In synch with the goals of its coronavirus campaign, “COVID-19: Together We Live,” Hadassah International’s Global Response Team and Hadassah Australia jointly provided a webinar on Monday, April 6, to share Israel’s protocols for battling the disease. Attended by over 260 medical professionals from 13 countries, the webinar featured emergency medicine (ER) physicians on the front lines of caring for COVID-19 patients in Israel. It was moderated by George Braitberg, professor of emergency medicine at the Royal Melbourne (Australia) Hospital and head of emergency medicine at the Center for Integrated Critical Care Medicine at the University of Melbourne Medical School.

Setting the stage for this global exchange, Dr. John Bonning, New Zealand-based president of the Australian College of Emergency Medicine, noted that “this international collaboration is phenomenal, as we deal with this once-in-a-lifetime event.” He emphasized the importance of learning from one another about successful protocols and ways to keep both patients and health care teams safe.

Prof. Jacob Assaf, director of the Hadassah Medical Center’s department of emergency medicine, delineated the three goals he and his ER team seek to achieve:

  • providing the same high-quality care to “regular” emergency department patients that they have always given
  • providing high-quality care to COVID-19 patients
  • ensuring the safety of patients and staff as they meet patient needs

Prof. Assaf reported, “Hadassah found in its testing of patients that whether the patient showed mild or more severe symptoms typical of COVID-19, the percentage of those who tested positive was the same—14 percent.” Given that finding, Prof. Assaf said, Hadassah now takes the same precautions with all patients suspected of having the coronavirus.

Dr. Ahmed Naama, head of Hadassah’s ER Unit, described how his ER has been refigured for the COVID-19 crisis. For example, Hadassah now has a “clean zone” with an area for gynecology patients. Low-risk patients who may have a fever and a runny nose are kept separate from those suspected of having COVID-19.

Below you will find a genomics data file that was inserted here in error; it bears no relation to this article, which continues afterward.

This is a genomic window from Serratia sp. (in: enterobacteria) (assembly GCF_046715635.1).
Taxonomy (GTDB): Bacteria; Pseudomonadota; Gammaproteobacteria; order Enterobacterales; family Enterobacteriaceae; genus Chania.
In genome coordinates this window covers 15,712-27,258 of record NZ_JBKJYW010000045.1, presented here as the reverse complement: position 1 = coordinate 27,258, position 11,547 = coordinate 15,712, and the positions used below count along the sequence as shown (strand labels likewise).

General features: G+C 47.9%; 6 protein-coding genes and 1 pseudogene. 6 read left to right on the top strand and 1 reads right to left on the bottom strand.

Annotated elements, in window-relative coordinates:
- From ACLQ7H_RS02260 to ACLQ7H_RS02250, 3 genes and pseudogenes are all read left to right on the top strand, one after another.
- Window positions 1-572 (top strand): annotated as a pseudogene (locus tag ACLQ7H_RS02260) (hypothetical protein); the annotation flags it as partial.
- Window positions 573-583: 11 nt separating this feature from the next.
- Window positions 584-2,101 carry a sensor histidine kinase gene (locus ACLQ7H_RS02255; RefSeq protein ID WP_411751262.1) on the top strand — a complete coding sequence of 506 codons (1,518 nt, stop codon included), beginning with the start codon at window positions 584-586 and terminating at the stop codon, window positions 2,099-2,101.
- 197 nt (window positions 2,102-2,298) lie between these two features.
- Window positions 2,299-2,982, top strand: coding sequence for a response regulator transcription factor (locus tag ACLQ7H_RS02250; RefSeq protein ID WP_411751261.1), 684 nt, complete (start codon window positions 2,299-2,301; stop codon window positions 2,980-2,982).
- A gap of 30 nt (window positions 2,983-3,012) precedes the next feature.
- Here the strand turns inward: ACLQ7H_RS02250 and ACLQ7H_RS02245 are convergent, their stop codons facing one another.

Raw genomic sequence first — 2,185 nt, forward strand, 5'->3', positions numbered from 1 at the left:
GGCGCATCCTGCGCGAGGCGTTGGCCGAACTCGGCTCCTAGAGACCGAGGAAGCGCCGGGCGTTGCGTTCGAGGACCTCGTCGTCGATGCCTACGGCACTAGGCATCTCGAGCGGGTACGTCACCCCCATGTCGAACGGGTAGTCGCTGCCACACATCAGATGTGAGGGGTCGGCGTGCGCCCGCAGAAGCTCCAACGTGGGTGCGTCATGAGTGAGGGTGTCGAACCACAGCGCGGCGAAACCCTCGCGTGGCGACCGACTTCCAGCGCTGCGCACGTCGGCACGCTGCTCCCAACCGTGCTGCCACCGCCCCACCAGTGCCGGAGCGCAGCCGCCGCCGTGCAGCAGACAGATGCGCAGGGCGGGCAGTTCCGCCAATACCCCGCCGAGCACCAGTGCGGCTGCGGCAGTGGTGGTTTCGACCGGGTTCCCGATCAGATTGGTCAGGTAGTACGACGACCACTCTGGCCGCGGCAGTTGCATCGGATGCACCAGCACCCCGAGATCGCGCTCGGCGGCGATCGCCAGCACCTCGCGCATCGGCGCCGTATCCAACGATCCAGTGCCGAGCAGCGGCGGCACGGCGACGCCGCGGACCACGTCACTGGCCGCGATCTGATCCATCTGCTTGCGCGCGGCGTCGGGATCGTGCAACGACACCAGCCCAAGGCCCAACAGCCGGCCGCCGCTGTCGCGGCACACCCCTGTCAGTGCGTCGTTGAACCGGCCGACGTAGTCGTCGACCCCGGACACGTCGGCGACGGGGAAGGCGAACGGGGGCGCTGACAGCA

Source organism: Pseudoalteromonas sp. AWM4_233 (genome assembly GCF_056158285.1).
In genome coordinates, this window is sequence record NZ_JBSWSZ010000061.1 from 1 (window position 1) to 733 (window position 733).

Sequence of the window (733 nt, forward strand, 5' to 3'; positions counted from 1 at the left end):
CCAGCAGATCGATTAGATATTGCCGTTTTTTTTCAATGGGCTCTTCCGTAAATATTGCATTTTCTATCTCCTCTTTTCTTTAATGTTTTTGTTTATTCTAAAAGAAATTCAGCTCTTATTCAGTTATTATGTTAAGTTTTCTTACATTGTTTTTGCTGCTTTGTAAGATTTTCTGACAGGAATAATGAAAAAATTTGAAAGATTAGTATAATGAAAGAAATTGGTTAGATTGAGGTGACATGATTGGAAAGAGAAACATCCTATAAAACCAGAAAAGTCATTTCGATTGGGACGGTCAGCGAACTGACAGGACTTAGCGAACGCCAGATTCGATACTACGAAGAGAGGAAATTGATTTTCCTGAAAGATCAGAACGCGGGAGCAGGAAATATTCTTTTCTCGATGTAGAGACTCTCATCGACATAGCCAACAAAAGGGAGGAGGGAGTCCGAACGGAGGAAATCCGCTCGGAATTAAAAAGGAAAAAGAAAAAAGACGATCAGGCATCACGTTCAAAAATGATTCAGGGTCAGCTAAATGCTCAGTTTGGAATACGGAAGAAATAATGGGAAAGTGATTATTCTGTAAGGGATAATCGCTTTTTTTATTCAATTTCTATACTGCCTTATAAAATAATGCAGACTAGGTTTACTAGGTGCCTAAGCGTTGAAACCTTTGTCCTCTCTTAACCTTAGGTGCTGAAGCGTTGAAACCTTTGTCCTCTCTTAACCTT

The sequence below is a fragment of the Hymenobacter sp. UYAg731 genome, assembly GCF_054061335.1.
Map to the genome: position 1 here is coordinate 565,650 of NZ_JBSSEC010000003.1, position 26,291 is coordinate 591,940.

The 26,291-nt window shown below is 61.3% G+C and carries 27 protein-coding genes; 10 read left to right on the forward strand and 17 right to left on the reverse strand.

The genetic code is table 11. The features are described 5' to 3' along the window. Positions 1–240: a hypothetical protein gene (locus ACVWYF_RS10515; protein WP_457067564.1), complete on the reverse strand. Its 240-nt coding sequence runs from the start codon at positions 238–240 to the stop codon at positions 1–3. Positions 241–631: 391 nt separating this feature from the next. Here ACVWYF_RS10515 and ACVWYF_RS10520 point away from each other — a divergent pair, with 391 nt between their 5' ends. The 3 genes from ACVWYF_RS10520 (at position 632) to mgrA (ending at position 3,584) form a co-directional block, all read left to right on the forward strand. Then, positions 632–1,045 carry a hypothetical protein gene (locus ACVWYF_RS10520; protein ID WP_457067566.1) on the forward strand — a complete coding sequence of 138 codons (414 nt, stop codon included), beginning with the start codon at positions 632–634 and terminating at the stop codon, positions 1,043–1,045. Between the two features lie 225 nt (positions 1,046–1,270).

To avoid overexposure to the coronavirus and constant stress for his health care teams, Prof. Assaf explained that the teams rotate every two hours and do not work every day. In addition, there is no overlap of teams, so that if someone in a team is found to have COVID-19, and that team needs to be isolated, the other teams are still available to work.

Dr. Michael J. Drescher, chair of the Israel Association of Emergency Medicine and chief of the ER department at Beilison Hospital at the Rabin Medical Center reported that in Israel, all 29 ERs have separate “corona-suspect areas.” Most hospitals have a separate unit for patients suspected of having COVID-19.

Hadassah Hospital Ein Kerem was fortunate to be able to create a separate COVID-19 hospital in its Round Building, which is currently being renovated. Patients at Hadassah and other hospitals who are only mildly ill are sent to designated hotels.

In terms of testing, Dr. Drescher related Israel’s emergency medical service, Magen David Adom, is performing COVID-19 tests in patients’ homes if they are quarantined. In addition, Magen David Adom has opened no-fee testing facilities, freeing up ERs to take care of patients.

Dr. Drescher offered some caveats as hospitals become so heavily focused on COVID-19 patients. Other departments within the hospital, he said, need to prepare to care for patients with other illnesses, such as heart attacks, stroke, and fractures, when they also have coronavirus symptoms. “We need to address the issue of a delay in treating serious diseases due to ‘viro-phobia.’ ”

Dr. Avi Ironi, director of the emergency medicine department at Israel’s Sheba Medical Center, related that he had to manage his ER from a make-shift headquarters in his home when he had to quarantine himself after finding out that two of his ER doctors from Italy had tested positive for COVID-19. As a result, he related, in one day, they had 23 out of 28 physicians and 50 out of 90 nurses in isolation. They had to build new teams from back-up health workers the hospital management gathered for him. As at Hadassah, he said, there was no crossover among the health care teams in the ER. Dr. Ironi also shared slides of his ER tents, located outside the hospital, which are being used to take patients’ vital signs and perform such diagnostic tests as EKGs.

The importance of having standardized protocols regarding the use of personal protective equipment (PPE) was emphasized by Dr. Drescher. While he acknowledged that “people often want to do more than is required and, therefore, there is a natural tendency for things to spiral,” he said, “we need to stick to evidence-based policies and to save the more sophisticated high-level PPE for when it is needed.”